Jewelry by Jakup, located in the Wayne Diamond and Jewelry Exchange Center, faces 15 civil complaints. Aydin Akdemit, who allegedly purchased jewelry at the store, faces three municipal code violations. Among other things, Jewelry by Jakup allegedly failed to weigh or test the fineness of precious metals in plain view of the seller; failed to post the prices offered for precious metals; failed to obtain the seller’s proof of identification; and failed to issue the receipt required by law. The company also allegedly used a scale that had not been certified by the NewJersey Office of Weights and Measures, and of a type not approved by the Office of Weights and Measures.

Jewelry by Marcus, at 24 Route 46 East, faces 33 civil complaints. Hobil AkBolut, who allegedly purchased jewelry at the store, faces two municipal code violations. Among other things, Jewelry by Marcus allegedly failed to weigh and test the fineness of precious metals in plain view of the seller; failed to post the prices offered for precious metals; failed to obtain the seller’s proof of identification; and failed to issue the receipt required by law.

Kemerli Millenium International, located in the Wayne Diamond and Jewelry Exchange Center, faces 14 civil complaints. Serife Bulbul, who allegedly purchased gold at the store, faces two municipal code violations. Among other things, Kemerli Millennium International allegedly failed to weigh precious metals in plain view of the seller; failed to post the prices offered for precious metals; failed to obtain the seller’s proof of identification; and failed to issue the receipt required by law. The company also allegedly used a scale that had not been certified by the NewJersey Office of Weights and Measures, and of a type not approved by the Office of Weights and Measures.

M.A. Jewelers, located in the Wayne Diamond and Jewelry Exchange Center, faces 13 civil complaints. Murat Akdemit, who allegedly purchased jewelry at the store, faces two municipal code violations. Among other things, M.A. Jewelers allegedly failed to weigh and test the fineness of previous metals in plain view of the seller; failed to obtain the seller’s proof of identification; and failed to issue the receipt required by law..

Obsession Diamonds, located in the Jewelry Exchange, faces 15 civil complaints. Emmitt C. Devli, who allegedly purchased jewelry at the store, faces three municipal code violations. Among other things, Obsession Diamonds allegedly failed to weigh or test the fineness of precious metals in plain view of the seller; failed to obtain the seller’s proof of identification; and failed to issue the receipt required by law. The company also allegedly used a scale that had not been certified by the NewJersey Office of Weights and Measures, and of a type not approved by the Office of Weights and Measures.

Pink Diamond, located in the Wayne Diamond and Jewelry Exchange Center, faces 11 civil complaints. Alexander Bendarsky, who allegedly purchased jewelry at the store, faces two municipal code violations. Among other things, Pink Diamond allegedly failed to weigh precious metals in plain view of the seller; and failed to obtain the seller’s proof of identification. (Pink Diamond also allegedly failed to retain a gold necklace, sold by the investigators, for the minimum required amount of time. Within one hour of the initial sale, the item had already been transferred to another jeweler, was on display in that jeweler’s showcase, and was available for sale to the public).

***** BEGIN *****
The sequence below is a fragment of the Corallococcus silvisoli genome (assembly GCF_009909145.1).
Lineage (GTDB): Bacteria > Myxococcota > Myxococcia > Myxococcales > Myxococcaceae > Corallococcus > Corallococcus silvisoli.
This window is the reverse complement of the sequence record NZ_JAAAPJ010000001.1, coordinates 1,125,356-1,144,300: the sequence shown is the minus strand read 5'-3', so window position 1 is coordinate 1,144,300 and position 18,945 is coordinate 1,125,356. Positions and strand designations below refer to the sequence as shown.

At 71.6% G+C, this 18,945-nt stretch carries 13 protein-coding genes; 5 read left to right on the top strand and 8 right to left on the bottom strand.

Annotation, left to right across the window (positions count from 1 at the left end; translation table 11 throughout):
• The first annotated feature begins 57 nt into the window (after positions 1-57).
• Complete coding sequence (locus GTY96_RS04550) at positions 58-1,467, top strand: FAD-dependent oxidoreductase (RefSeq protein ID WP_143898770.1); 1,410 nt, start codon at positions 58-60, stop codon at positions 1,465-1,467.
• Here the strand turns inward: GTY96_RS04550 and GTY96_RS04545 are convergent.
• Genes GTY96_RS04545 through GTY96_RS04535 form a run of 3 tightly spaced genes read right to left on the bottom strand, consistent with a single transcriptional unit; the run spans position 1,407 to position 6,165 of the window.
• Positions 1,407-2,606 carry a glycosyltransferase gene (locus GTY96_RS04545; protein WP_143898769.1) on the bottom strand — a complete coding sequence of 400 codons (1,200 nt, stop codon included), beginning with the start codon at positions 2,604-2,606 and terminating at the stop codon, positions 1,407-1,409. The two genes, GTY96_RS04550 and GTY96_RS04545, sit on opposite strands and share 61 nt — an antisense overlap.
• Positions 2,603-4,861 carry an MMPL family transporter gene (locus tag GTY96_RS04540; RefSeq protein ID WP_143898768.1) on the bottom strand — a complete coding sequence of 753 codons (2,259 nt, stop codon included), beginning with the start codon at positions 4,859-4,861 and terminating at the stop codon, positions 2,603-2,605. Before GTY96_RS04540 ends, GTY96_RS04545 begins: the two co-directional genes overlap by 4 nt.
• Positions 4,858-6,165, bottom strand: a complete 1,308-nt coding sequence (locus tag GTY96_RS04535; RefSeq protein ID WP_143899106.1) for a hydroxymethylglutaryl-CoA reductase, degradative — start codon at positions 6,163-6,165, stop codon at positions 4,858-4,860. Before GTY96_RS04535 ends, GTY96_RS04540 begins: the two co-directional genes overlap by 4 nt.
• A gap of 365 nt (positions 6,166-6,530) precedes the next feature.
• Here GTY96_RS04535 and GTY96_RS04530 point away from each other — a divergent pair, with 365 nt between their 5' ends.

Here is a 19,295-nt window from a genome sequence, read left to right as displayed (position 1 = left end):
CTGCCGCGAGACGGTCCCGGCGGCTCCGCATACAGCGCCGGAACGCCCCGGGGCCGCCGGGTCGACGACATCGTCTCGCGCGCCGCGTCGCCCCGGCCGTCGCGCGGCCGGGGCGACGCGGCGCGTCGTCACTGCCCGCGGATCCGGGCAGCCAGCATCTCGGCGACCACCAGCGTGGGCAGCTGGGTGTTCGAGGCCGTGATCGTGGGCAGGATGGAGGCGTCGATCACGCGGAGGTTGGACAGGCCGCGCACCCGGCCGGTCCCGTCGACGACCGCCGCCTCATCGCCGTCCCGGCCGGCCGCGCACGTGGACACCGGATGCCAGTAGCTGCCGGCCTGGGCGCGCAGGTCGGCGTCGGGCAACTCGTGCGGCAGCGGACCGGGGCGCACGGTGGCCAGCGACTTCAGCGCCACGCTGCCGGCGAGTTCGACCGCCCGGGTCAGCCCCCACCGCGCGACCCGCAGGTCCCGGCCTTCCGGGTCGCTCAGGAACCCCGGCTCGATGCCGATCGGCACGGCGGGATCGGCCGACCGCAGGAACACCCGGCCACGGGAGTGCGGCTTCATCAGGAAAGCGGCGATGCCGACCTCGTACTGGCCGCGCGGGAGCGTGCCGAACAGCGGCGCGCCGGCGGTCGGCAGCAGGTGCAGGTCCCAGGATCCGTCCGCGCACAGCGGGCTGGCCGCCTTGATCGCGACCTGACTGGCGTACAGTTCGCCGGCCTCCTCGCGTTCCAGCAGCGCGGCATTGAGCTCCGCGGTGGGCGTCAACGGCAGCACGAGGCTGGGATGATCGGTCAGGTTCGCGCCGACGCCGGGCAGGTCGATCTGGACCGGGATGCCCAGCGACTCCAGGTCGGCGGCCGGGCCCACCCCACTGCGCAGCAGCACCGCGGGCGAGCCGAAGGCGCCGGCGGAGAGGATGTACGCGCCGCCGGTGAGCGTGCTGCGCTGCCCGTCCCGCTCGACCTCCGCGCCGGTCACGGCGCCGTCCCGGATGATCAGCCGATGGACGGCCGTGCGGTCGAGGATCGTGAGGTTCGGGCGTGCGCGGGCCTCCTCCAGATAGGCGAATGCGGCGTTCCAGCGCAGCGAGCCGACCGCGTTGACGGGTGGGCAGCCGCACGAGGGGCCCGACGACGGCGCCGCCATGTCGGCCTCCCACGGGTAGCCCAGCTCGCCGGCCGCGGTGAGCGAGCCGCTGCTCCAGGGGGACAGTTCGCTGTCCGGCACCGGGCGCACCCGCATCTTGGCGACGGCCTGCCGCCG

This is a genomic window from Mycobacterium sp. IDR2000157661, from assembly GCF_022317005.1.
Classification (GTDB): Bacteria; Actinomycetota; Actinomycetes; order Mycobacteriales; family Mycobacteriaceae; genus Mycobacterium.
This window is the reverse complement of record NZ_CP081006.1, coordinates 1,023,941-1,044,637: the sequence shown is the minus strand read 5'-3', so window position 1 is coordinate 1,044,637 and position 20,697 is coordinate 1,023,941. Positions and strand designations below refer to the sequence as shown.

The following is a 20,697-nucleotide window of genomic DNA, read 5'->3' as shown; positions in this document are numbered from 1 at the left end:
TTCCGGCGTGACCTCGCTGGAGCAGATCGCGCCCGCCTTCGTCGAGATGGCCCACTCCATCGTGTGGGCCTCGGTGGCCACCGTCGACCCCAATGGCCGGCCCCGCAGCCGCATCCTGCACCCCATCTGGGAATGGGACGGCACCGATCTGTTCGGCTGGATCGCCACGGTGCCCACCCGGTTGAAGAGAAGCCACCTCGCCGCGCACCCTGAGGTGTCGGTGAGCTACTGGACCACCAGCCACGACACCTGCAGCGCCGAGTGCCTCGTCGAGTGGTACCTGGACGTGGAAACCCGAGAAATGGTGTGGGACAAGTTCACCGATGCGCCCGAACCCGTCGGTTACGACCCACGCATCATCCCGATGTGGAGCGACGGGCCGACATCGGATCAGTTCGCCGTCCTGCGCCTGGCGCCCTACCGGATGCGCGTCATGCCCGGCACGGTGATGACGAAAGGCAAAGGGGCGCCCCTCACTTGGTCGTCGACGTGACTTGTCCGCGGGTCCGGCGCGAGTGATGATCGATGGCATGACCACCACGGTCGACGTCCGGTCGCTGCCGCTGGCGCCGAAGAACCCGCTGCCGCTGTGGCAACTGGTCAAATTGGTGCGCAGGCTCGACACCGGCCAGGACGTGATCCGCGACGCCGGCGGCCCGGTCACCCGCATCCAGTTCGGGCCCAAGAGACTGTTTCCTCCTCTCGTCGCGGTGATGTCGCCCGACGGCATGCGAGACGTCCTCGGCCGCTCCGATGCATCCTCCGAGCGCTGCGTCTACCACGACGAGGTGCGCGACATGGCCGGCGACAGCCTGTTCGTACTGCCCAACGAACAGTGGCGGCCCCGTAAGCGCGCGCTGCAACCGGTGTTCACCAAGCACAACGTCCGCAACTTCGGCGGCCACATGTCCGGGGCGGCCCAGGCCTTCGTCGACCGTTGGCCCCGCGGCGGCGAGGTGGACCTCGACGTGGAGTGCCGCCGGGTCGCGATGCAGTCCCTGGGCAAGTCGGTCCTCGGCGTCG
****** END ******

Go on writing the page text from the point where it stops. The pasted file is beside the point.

Six Stars Jewelers, located in the Jewelry Exchange, faces 12 civil complaints. Gabriel Akay, who allegedly purchased jewelry at the store, faces three municipal code violations. Among other things, Six Stars Jewelers allegedly failed to weigh precious metals in plain view of the seller; failed to post the prices offered for precious metals; failed to obtain the seller’s proof of identification; and failed to issue the receipt required by law.

Verdi Jewelry, located in the Wayne Diamond and Jewelry Exchange Center, faces 11 civil charges. Siro Zakaria, who allegedly purchased jewelry at the store, faces three municipal code violations. Among other things, Six Star Jewelers allegedly failed to post the prices offered for precious metals; failed to obtain the seller’s proof of identification; and failed to issue the receipt required by law.

Advice for Consumers When Selling Precious Metals or Jewelry

The Division of Consumer Affairs provides important advice and information fort those wishing to sell their precious metals or jewelry, in the following publications:

Consumer tips include:

  • Know with whom you are doing business. The buyer of precious metals and jewelry must include their name and address in all advertisements and at the point of purchase.
  • Remember that any weighing and testing of your precious metals or jewelry must be done in plain view of you, the seller.
  • Check the scale being used to weight your precious metals or jewelry. The scale must bear a blue New Jersey Office of Weights and Measures sticker, dated to show the scale has been tested by the State within the last 12 months. Make sure the scale bears a seal that is not broken; a broken seal indicates possible tampering.
  • Prices must be prominently posted.
  • Be sure to get a complete sales receipt. The receipt must include the buyer's name and address; the date of the transaction; the names of the precious metals purchased; the fineness and weights of the precious metals purchased; the prices paid for the precious metals at the standard measures of weight; and the name, address, and signature of the seller.
  • After the sale, the buyer is required to keep the item purchased for at least two business days; and to keep a serialized receipt of each transaction for at least one year.

Consumers who believe they may have been defrauded by the defendants should file complaints with the Division of Consumer Affairs. A complaint form is available online at www.njconsumeraffairs.gov  and complaints may be registered by calling the Division at 800-242-5846 (toll-free within N.J.) or at 973-504-6200.

Follow the Division of Consumer Affairs on Facebook , and check our online calendar of upcoming Consumer Outreach events.

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Last Modified: 2/26/2015 6:52 AM